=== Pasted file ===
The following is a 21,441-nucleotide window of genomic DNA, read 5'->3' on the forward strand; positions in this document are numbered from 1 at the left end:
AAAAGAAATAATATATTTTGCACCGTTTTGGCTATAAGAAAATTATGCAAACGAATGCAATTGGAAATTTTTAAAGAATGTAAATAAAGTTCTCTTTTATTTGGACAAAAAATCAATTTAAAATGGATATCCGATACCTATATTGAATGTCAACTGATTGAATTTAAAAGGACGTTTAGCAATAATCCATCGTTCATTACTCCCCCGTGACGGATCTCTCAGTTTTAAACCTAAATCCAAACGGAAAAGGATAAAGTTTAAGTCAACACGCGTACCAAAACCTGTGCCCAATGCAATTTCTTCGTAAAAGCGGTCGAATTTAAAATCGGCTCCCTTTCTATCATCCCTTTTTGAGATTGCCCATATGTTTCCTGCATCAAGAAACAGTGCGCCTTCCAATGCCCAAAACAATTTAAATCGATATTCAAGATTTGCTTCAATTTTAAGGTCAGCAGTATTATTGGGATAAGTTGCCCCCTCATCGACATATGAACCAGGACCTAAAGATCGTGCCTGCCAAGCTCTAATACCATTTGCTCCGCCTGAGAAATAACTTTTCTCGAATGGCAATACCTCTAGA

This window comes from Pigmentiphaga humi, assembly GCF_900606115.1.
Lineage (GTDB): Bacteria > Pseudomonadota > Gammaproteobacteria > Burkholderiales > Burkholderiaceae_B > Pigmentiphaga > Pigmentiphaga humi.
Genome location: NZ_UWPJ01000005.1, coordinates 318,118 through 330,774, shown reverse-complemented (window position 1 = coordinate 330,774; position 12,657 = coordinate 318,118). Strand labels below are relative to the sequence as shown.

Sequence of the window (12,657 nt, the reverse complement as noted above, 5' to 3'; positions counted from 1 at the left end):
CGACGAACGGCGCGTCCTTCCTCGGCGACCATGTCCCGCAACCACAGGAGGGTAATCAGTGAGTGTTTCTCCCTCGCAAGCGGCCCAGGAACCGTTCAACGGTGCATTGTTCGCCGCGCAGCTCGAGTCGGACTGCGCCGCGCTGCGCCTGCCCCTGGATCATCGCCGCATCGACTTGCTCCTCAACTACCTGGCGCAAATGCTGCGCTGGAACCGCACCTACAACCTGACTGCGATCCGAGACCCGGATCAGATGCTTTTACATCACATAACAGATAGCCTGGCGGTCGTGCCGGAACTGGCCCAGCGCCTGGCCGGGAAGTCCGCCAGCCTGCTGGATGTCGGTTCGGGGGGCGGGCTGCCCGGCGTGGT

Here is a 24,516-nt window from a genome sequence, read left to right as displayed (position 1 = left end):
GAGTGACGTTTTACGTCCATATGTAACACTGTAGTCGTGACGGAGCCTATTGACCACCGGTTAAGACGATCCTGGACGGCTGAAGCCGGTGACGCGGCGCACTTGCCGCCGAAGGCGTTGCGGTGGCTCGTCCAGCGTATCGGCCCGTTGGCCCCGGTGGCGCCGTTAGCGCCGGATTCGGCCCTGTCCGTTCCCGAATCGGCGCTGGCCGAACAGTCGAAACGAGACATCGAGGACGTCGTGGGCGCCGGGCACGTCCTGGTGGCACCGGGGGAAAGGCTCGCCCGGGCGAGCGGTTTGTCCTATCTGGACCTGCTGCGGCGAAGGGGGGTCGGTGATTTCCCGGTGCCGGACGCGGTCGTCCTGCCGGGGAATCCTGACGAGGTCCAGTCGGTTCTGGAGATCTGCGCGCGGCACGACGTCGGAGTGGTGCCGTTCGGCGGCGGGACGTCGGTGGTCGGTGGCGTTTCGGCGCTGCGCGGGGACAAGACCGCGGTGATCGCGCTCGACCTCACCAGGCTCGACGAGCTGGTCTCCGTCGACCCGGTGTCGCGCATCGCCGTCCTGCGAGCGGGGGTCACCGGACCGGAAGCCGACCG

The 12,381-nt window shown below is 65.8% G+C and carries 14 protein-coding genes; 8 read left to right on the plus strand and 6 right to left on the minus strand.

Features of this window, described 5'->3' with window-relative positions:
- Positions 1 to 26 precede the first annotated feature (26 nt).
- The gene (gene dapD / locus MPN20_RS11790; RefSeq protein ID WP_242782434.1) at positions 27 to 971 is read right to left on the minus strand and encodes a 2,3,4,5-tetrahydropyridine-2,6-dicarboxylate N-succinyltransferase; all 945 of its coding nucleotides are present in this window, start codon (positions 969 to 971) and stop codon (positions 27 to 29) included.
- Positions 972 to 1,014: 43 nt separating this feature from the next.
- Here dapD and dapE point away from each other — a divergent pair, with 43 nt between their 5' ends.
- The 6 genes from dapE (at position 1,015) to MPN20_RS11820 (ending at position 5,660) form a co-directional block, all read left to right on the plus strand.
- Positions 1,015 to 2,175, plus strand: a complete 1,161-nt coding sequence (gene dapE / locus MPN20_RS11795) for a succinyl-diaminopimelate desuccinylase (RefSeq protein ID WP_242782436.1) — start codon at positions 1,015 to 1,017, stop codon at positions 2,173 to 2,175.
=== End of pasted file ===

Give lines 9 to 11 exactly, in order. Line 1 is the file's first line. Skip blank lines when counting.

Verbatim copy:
GAGTGACGTTTTACGTCCATATGTAACACTGTAGTCGTGACGGAGCCTATTGACCACCGGTTAAGACGATCCTGGACGGCTGAAGCCGGTGACGCGGCGCACTTGCCGCCGAAGGCGTTGCGGTGGCTCGTCCAGCGTATCGGCCCGTTGGCCCCGGTGGCGCCGTTAGCGCCGGATTCGGCCCTGTCCGTTCCCGAATCGGCGCTGGCCGAACAGTCGAAACGAGACATCGAGGACGTCGTGGGCGCCGGGCACGTCCTGGTGGCACCGGGGGAAAGGCTCGCCCGGGCGAGCGGTTTGTCCTATCTGGACCTGCTGCGGCGAAGGGGGGTCGGTGATTTCCCGGTGCCGGACGCGGTCGTCCTGCCGGGGAATCCTGACGAGGTCCAGTCGGTTCTGGAGATCTGCGCGCGGCACGACGTCGGAGTGGTGCCGTTCGGCGGCGGGACGTCGGTGGTCGGTGGCGTTTCGGCGCTGCGCGGGGACAAGACCGCGGTGATCGCGCTCGACCTCACCAGGCTCGACGAGCTGGTCTCCGTCGACCCGGTGTCGCGCATCGCCGTCCTGCGAGCGGGGGTCACCGGACCGGAAGCCGACCG

The 12,381-nt window shown below is 65.8% G+C and carries 14 protein-coding genes; 8 read left to right on the plus strand and 6 right to left on the minus strand.

Features of this window, described 5'->3' with window-relative positions: